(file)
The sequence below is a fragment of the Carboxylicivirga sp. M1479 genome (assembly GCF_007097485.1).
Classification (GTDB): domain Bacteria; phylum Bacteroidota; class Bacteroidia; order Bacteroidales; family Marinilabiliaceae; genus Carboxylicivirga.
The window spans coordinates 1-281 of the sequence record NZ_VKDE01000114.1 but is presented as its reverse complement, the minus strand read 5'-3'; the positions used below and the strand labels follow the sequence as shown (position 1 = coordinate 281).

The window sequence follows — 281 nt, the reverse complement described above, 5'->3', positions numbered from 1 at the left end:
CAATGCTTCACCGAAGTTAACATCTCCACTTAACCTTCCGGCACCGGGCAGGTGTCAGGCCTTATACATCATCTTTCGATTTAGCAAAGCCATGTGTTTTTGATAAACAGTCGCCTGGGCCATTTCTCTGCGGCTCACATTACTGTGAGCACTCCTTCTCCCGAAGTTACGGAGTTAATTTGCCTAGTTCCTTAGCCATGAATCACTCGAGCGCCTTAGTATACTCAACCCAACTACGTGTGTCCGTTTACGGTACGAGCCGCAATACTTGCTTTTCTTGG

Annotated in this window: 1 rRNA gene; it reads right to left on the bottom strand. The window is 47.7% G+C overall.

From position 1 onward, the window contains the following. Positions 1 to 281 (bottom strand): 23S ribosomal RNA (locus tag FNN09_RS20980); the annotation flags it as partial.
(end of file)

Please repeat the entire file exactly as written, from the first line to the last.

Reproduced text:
The sequence below is a fragment of the Carboxylicivirga sp. M1479 genome (assembly GCF_007097485.1).
Classification (GTDB): domain Bacteria; phylum Bacteroidota; class Bacteroidia; order Bacteroidales; family Marinilabiliaceae; genus Carboxylicivirga.
The window spans coordinates 1-281 of the sequence record NZ_VKDE01000114.1 but is presented as its reverse complement, the minus strand read 5'-3'; the positions used below and the strand labels follow the sequence as shown (position 1 = coordinate 281).

The window sequence follows — 281 nt, the reverse complement described above, 5'->3', positions numbered from 1 at the left end:
CAATGCTTCACCGAAGTTAACATCTCCACTTAACCTTCCGGCACCGGGCAGGTGTCAGGCCTTATACATCATCTTTCGATTTAGCAAAGCCATGTGTTTTTGATAAACAGTCGCCTGGGCCATTTCTCTGCGGCTCACATTACTGTGAGCACTCCTTCTCCCGAAGTTACGGAGTTAATTTGCCTAGTTCCTTAGCCATGAATCACTCGAGCGCCTTAGTATACTCAACCCAACTACGTGTGTCCGTTTACGGTACGAGCCGCAATACTTGCTTTTCTTGG

Annotated in this window: 1 rRNA gene; it reads right to left on the bottom strand. The window is 47.7% G+C overall.

From position 1 onward, the window contains the following. Positions 1 to 281 (bottom strand): 23S ribosomal RNA (locus tag FNN09_RS20980); the annotation flags it as partial.